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APPLIANCES Manufacturers are in a whirlpool of rising material costs

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While demand for appliances has been slow and business has been impacted by high-priced material, the chief executive of the world's largest consumer appliance maker said an improvement is coming.

Jeff Fettig, chairman and chief executive officer of Whirlpool Corp., Benton Harbor, Mich., said the cost of the material his company uses to make consumer goods like washing machines and refrigerators is expected to increase between $450 million and $500 million from last year. And that number could rise even more, he said during a presentation in June at the J.P. Morgan Basics and Industrials conference in New York.

"One big change we've seen since we gave guidance in February was the continued escalation of material cost," he said. "In February, our guidance talked about $450 (million) to $500 million, but when you look at base metals and the dramatic increases we've had and the continued increases in steel, this may wind up to be even bigger than what we saw in terms of material cost inflation."

But while commodity prices are high and the slow housing market is decreasing the number of appliances Whirlpool is building, a turnaround appears to be near, Fettig said during Reuters' Consumer and Retail Summit in June. "The good news, from the demand standpoint, is I think we've seen the worst," he said. "We had a very significant decline in the U.S. demand market in the fourth quarter and again in the first quarter, but we've seen that start to moderate. We think in the second half of the year there will be small growth."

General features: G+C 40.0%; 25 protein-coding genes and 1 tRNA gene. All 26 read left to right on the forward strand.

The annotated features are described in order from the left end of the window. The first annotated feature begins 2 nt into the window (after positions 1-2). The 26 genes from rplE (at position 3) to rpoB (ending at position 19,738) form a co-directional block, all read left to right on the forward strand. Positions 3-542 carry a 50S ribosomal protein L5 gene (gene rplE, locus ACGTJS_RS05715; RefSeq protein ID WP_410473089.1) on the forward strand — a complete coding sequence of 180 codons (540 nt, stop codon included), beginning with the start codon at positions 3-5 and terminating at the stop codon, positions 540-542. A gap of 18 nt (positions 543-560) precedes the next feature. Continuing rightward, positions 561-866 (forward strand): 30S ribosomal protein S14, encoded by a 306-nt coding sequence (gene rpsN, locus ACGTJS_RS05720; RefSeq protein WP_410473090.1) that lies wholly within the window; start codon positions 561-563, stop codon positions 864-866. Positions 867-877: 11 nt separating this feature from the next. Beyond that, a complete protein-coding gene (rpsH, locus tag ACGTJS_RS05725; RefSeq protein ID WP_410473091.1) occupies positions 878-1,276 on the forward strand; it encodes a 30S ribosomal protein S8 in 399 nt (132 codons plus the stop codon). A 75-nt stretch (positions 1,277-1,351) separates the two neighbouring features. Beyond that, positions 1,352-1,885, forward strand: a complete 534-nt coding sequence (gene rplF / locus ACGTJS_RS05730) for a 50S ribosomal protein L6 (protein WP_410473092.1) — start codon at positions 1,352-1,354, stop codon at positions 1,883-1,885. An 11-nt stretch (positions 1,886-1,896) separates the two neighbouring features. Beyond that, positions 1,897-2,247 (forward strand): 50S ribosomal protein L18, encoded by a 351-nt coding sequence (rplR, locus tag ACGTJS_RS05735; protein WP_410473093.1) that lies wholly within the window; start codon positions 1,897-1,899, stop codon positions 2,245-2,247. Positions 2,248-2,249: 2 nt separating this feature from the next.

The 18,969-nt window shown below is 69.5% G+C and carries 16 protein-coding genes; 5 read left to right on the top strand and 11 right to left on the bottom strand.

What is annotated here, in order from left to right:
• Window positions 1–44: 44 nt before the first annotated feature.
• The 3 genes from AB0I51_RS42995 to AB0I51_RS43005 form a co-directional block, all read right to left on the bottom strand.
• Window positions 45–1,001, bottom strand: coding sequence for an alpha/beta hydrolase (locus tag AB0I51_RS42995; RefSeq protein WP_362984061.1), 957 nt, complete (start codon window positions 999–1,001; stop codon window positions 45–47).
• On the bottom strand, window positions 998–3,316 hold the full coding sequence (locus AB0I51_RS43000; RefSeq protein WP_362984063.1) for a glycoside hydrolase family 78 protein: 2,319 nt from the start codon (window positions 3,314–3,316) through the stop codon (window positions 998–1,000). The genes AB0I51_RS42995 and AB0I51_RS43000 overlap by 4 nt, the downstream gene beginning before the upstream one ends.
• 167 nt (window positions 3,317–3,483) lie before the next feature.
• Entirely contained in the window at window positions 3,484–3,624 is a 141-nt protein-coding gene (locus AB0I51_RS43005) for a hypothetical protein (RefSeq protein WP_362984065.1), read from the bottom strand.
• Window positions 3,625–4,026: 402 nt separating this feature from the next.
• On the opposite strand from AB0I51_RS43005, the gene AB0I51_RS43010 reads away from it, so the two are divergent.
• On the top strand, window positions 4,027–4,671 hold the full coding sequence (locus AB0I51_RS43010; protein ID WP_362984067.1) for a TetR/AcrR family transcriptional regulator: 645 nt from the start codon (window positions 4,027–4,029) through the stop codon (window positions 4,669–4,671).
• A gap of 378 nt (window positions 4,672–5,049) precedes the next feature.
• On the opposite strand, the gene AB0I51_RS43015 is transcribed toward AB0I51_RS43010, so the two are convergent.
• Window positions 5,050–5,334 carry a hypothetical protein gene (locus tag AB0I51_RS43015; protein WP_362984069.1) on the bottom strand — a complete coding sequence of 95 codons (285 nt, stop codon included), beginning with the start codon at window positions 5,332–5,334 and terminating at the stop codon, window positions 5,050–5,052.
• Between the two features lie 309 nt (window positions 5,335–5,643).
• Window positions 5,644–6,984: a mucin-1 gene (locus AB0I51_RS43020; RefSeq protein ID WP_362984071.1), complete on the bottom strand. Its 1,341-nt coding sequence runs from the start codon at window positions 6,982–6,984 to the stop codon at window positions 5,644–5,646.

Because of commodity material cost inflation and, in the case of the United States, a down industry market, Whirlpool's management of costs is essential and critical, he said at the J.P. Morgan event. "We continue to make good progress in driving total cost productivity in every part of our business worldwide," Fettig said.

Part of that push toward productivity has resulted in combining operations. In June, Whirlpool announced that it would begin outsourcing the manufacture of its dehumidifiers and air purifiers, which currently are produced at its LaVergne, Tenn., plant, eliminating 330 jobs. Additionally, Whirlpool said it is eliminating approximately 400 jobs by relocating work done at its Cleveland, Tenn., single-cavity freestanding range manufacturing plant to facilities in Tulsa, Okla., and Celaya, Mexico. It also is consolidating the industry, buying up such brands as KitchenAid, Jenn-Air, Amana, Magic Chef, Roper, Brastemp, Bauknecht and, most recently, Maytag.

"Commodity and material prices remain a major problem," Fettig said. "But we're able to offset that through productivity, through efficiencies we've driven through the Maytag acquisition and our ability to bring innovation into the marketplace. All those things combined, and with an improving demand trend we feel positive about the balance of the year."

Innovation includes making products that are energy efficient, he said. "We think it's almost mandatory," Fettig said. "The whole package brings people into the marketplace to buy. There are wins for the consumer and the environment."




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